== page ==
Decency has lost a hold on the public imagination, Elvis is dead, and I’m not feeling great myself. So today, on this idle Wednesday in May, we’ve resolved to do something amazing for a girl who deserves to have something amazing happen to her.
Friedreich’s Ataxia is like a silent school bully. At 10 years old, Sydni was a perfectly normal grade school student. But for reasons she couldn’t explain, Sydni began losing her balance and coordination.
While other kids made fun of Sydni for being clumsy, Sydni sensed something far more sinister than teenage growing pains was to blame. Her older brother, Sam, had Friedreich’s Ataxia. While the likelihood of two children having FA was extremely rare, it wasn’t outside the realm possibility. A year later, the diagnosis arrived. It was FA. There is no known cure.
Over the summer of her sophomore year in high school, her FA started advancing. It progresses in women faster than men.
Sydni told me, “I knew I needed a wheelchair, and all of the sudden I was in a wheelchair and people didn’t know how to treat me. Everybody just stopped talking to me. I didn’t really have any friends after that.”
Sydni’s small Louisiana high school closed in around her. Now with a wheelchair and a noticeable change in her friends, things were difficult. “It didn’t get much better when I left school. The terrain in Louisiana is rough. Because of the flooding, most people have steps up to their house. Even when people invited me over, I couldn’t make it inside.”
Steps and dirt roads became Sydni’s tormentors. Her world was getting increasingly smaller.
College brought happiness into Sydni’s world. The open-minded students embraced Sydni. They found out she has a wicked sense of humor. “I was reserved and shy in high school. My new friends brought out my personality. In high school I was never invited anywhere. My college friends invited me everywhere.”
One night in particular, Sydni was invited to a party on campus. “FA is generally a physical disability and doesn’t affect cognitive functions; we have personalities just like everyone else. Oftentimes, people see a wheelchair and conflate it with a mental disability. The night I met my husband, Tony, he made the same assumption.”
“… But Tony was a quick study. More than that, he brought out the best in my personality. You could say it all worked out in the end.”
The wedding cake joystick is all-time.
Last month, we brought Sydni into theCHIVE HQ to show her something revolutionary, the iBot. The iBot wheelchair has revolutionized the power wheelchair. It can transgress gravel, snow, and curbs. But it can also do something no other wheelchair before has been able to do: it can climb up and down stairs independently.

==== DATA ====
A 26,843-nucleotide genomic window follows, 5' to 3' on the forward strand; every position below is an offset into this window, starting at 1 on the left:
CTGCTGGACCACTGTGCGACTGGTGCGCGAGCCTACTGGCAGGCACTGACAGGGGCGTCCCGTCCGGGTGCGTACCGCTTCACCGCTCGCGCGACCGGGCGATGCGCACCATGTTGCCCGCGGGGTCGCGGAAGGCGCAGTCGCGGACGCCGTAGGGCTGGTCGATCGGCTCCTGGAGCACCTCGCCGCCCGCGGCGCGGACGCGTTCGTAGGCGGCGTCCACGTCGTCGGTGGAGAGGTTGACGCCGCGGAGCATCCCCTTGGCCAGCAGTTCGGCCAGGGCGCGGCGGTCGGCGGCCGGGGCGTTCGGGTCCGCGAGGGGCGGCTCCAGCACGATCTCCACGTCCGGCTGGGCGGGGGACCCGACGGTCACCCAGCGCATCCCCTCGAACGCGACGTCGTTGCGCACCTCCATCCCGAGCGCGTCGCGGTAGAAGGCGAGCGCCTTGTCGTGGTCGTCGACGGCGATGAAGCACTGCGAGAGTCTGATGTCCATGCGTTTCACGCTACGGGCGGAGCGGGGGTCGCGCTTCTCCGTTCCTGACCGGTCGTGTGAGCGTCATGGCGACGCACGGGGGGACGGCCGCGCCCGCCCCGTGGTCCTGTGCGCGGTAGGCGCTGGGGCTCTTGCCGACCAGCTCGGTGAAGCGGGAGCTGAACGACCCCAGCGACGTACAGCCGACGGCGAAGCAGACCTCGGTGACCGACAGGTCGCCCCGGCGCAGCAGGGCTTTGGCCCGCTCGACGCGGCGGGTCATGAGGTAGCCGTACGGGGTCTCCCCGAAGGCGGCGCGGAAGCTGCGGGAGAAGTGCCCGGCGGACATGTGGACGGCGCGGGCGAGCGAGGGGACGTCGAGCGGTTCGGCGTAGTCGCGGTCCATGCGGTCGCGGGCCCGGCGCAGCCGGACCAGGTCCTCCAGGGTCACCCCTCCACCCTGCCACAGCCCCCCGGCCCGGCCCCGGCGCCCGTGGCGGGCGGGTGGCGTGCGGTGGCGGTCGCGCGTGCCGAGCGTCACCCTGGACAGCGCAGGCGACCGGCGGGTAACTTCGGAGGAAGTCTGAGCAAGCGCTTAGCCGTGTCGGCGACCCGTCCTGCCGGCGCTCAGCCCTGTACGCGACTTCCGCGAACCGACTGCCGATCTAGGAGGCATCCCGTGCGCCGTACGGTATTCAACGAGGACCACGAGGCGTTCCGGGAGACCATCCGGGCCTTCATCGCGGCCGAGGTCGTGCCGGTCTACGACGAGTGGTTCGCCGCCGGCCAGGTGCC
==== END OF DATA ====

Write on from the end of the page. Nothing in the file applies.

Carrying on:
“Going up and down the stairs at theCHIVE was insane.. but it was really fun. That was something I’d never had before. I instantly knew this would give me independence.”
At the end of the training session, Sydni wanted a beer to celebrate. We asked her what kind of beer she wanted? Sydni responded that she could take care of it herself.
“I never thought I could be a bartender, but here we are.”
But that’s kind of the point, isn’t it? By purchasing Sydni’s iBot today, we’ll infinitely expand the possibilities. Her world will become as big as she wants it to be. There will be nothing to limit what Sydni can or can’t do… or where she can or can’t go.
So that’s what I think we should do today on this idle Wednesday in May. We should give a wonderful human being her freedom back. Making this happen wasn’t even technologically conceivable a few years ago. But the team at Chive Charities have stepped up, bringing the bleeding edge of technology to our doorstep. All we have to do now is get it up the stairs.
That’s where you come in — where you’ve always come in. The Chive Nation community are no strangers to changing lives. You’ve done it more than 565 times, and now it’s Sydni’s turn.
I don’t know about you all, but I think we’ll all sleep a little better tonight knowing we gave even $10 to help Sydni. On our Zoom call Sydni asked why we were doing this for her. Instead of giving some canned answer, I invited her to theCHIVE office today to SEE the answer for herself. To watch our community rally around you in real-time will show Sydni exactly why we’re doing this. This is theCHIVE.
The goal is set at $25,000. If anyone can bring a little more light to the world, it’s this community. And you can bet Sydni will use this to continue spreading the word about FA and showing people she’s so much more than her rare disease.
Let’s show her what theCHIVE is all about. Donate RIGHT HERE.
Editor’s note: This is brought to you by the people who lead the way: our Chive Charities monthly donors. Become part of the Green Ribbon Fund and continue changing lives, just like Sydni’s. Also, if you know anyone in need of a life-changing grant, we’re always looking for our next Sydni. Send them our way to APPLY HERE.
P.S. To follow along on Sydni’s progress, check her out on Instagram @sydnindupre. She brings that personality to life!